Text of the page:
Printer Friendly

Antibiotic-related diarrhea not halted by probiotic yogurt.

WASHINGTON -- Probiotic yogurt did not prevent antibiotic--associated diarrhea in a randomized, double--blind trial of about 300 adult patients.

According to the study authors, meta-analyses have suggested that probiotics may be helpful for antibiotic-associated diarrhea, but few large, randomized, controlled trials have been conducted.

A 2007 study did find that probiotics helped prevent antibiotic-associated diarrhea, but the study was fairly small (Can. J. Gastroenterol. 2007;21:732-6).

In the current study, Dr. Alberto Del-gado-Iribarren of the microbiology department at the Hospital Universitario Fundacion Alcorcon, Madrid, and his colleagues studied more than 300 patients who were admitted to the hospital and started on an antibiotic regimen of either levofloxacin or amoxicillin clavulanate. The mean age of the patients was 76 years; 46% were women.

In all, 122 patients were randomized to receive placebo yogurt (which contained Streptococcus thermophilus and Lactobacillus bulgaricus but no probiotics), another 125 patients were given a probiotic yogurt mixture specially manufactured for the study (which included both S. thermophilus and L. bulgaricus, as well as L. acidophilus, Bifidobacterium lactis, and L. ca-sei), and 65 patients were randomized to receive no yogurt. The yogurt was given in doses of 150-200 mL. Both yogurts had the same taste, color, smell, and texture.

Patients consumed the yogurt from the beginning of antibiotic treatment to 5 days after discontinuing the antibiotic, and the follow-up period was 1 month.

The patients answered a questionnaire about diarrhea and side effects. Diarrhea was defined as two or more soft stools. Secondary end points included number of days of diarrhea, severity of diarrhea, number of stools per day, and longer hospital stay because of diarrhea.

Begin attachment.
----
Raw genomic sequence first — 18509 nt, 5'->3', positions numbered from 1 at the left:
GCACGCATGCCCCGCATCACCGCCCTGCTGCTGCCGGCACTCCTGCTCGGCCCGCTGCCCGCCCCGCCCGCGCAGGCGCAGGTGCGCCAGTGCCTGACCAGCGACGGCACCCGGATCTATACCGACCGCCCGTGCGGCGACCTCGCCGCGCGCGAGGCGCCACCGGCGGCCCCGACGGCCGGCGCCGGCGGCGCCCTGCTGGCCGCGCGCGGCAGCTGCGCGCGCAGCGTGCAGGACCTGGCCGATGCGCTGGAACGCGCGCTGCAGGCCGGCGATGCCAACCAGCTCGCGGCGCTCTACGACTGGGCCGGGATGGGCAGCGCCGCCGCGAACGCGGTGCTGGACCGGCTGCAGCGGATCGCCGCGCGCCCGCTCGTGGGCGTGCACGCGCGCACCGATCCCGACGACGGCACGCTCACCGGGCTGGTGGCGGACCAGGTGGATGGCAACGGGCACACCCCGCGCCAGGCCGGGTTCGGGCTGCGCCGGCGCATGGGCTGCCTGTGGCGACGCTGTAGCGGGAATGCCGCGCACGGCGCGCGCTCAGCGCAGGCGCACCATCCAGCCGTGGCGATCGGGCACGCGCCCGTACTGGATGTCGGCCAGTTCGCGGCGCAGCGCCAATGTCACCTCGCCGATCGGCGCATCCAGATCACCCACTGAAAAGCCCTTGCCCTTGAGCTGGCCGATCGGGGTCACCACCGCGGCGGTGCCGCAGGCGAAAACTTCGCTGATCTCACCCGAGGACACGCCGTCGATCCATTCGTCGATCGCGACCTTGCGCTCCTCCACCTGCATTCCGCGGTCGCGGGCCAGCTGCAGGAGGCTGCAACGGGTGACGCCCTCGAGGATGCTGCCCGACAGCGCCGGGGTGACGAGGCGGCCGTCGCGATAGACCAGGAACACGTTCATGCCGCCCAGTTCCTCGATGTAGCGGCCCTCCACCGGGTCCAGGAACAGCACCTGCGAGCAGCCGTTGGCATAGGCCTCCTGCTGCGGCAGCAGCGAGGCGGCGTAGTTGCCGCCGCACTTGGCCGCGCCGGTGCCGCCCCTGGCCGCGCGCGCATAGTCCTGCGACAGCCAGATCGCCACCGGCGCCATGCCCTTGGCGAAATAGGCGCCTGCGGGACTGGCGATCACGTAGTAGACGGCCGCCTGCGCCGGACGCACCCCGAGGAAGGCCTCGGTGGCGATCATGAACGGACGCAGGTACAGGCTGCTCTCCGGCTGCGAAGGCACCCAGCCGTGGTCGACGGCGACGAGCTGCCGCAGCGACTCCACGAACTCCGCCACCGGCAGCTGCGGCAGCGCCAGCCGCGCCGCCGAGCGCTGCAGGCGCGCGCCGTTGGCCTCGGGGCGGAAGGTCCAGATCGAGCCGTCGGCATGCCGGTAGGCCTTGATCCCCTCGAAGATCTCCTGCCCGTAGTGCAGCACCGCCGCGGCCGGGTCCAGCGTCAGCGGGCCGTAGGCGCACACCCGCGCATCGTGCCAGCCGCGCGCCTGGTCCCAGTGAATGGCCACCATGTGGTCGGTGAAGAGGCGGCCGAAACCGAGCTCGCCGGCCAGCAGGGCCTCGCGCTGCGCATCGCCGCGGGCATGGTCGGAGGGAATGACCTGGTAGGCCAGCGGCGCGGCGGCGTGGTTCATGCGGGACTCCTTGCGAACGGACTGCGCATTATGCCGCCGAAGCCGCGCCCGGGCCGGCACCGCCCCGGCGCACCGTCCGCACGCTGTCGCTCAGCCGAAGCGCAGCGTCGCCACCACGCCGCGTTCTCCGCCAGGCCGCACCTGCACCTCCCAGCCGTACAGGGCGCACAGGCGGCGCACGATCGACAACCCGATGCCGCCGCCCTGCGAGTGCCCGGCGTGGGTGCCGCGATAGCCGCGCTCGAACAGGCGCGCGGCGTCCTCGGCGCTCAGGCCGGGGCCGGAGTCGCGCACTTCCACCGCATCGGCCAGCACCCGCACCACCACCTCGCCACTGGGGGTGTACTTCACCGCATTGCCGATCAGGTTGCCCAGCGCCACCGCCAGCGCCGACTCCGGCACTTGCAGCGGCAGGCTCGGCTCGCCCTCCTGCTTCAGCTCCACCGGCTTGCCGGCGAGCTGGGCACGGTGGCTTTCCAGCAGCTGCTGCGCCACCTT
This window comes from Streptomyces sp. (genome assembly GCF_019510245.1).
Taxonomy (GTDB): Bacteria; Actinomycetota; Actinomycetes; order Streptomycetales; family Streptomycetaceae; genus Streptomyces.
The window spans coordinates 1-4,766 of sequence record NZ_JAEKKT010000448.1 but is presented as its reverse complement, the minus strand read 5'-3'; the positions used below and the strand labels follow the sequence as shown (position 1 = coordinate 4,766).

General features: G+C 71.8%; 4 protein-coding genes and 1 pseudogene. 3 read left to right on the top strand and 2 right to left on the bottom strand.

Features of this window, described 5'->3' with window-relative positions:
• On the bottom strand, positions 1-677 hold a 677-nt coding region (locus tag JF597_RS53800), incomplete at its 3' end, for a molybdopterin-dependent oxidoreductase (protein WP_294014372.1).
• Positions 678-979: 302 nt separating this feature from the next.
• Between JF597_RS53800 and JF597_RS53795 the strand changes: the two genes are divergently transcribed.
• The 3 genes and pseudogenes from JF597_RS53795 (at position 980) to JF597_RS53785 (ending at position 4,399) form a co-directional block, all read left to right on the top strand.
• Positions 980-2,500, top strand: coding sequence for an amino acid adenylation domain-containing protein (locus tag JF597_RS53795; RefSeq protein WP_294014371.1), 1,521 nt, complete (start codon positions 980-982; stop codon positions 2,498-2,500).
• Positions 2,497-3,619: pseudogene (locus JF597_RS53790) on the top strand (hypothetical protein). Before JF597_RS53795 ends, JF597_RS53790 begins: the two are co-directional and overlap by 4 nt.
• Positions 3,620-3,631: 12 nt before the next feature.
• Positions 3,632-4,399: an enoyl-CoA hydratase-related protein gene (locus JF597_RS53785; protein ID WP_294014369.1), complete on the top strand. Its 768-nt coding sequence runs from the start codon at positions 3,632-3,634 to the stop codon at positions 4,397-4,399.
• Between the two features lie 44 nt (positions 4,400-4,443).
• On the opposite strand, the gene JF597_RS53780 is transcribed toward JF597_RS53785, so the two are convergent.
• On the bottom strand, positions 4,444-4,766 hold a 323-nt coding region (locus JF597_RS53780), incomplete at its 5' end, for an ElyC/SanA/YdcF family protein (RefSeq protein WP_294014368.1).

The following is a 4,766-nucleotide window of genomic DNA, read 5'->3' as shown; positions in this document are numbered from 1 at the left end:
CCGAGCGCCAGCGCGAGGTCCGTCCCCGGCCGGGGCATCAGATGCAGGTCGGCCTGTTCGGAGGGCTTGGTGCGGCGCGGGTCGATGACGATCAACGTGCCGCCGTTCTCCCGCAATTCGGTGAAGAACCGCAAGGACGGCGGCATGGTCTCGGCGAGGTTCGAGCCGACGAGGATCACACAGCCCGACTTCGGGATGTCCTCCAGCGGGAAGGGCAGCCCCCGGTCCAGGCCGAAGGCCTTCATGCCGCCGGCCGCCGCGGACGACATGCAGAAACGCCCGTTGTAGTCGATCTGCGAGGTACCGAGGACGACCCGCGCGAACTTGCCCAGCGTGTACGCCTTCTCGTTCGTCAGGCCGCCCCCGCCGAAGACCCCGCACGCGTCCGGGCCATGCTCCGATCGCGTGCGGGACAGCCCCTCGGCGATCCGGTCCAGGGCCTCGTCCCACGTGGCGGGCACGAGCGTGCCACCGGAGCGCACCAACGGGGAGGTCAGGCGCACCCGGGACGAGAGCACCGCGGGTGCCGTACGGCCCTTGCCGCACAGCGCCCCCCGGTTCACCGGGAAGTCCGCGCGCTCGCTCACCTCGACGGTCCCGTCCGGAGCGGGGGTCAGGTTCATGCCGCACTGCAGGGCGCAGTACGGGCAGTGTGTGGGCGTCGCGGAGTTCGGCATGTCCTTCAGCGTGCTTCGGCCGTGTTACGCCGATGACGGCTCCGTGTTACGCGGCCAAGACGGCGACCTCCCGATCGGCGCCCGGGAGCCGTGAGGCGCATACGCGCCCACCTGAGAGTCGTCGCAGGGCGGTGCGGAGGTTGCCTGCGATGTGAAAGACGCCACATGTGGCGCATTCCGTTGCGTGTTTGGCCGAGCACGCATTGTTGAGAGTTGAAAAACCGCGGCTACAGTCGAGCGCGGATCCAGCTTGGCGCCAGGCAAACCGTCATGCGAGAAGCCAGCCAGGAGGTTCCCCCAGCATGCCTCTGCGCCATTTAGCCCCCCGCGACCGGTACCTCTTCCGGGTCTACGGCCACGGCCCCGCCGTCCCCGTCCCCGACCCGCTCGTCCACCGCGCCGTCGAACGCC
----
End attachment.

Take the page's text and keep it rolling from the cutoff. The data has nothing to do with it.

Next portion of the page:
In his presentation at the jointly held annual Interscience Conference on Antimicrobial Agents and Chemotherapy and the annual meeting of the Infectious Diseases Society of America, Dr. Delga-do-Iribarren reported that "our data were essentially identical for all three groups," with "a similar proportion of around 20% of patients with diarrhea" and no statistically significant differences among the three groups.

The secondary end points were also mostly similar. Duration of diarrhea was about 3 days, with a maximum of about five stools per day. Controls had a slightly longer average hospital stay than did patients who took the probiotic yogurt. "There were no differences in mortality in the three groups," he noted.

"We conclude that probiotic yogurt does not have an effect on ... antibiotic-associated diarrhea in adults," Dr. Del-gado-Iribarren said. It is, however, safe, he added.

Dr. Delgado-Iribarren did not disclose any conflicts of interest.


Associate Editor
COPYRIGHT 2009 International Medical News Group
No portion of this article can be reproduced without the express written permission from the copyright holder.
Copyright 2009 Gale, Cengage Learning. All rights reserved.

Article Details
Printer friendly Cite/link Email Feedback
Author:Napoli, Denise
Publication:Internal Medicine News
Geographic Code:1USA
Date:Jan 1, 2009
Previous Article:Fecal transfer cures relapsing C. diff infection.
Next Article:Food-borne illnesses subject to publication bias.

Terms of use | Privacy policy | Copyright © 2018 Farlex, Inc. | Feedback | For webmasters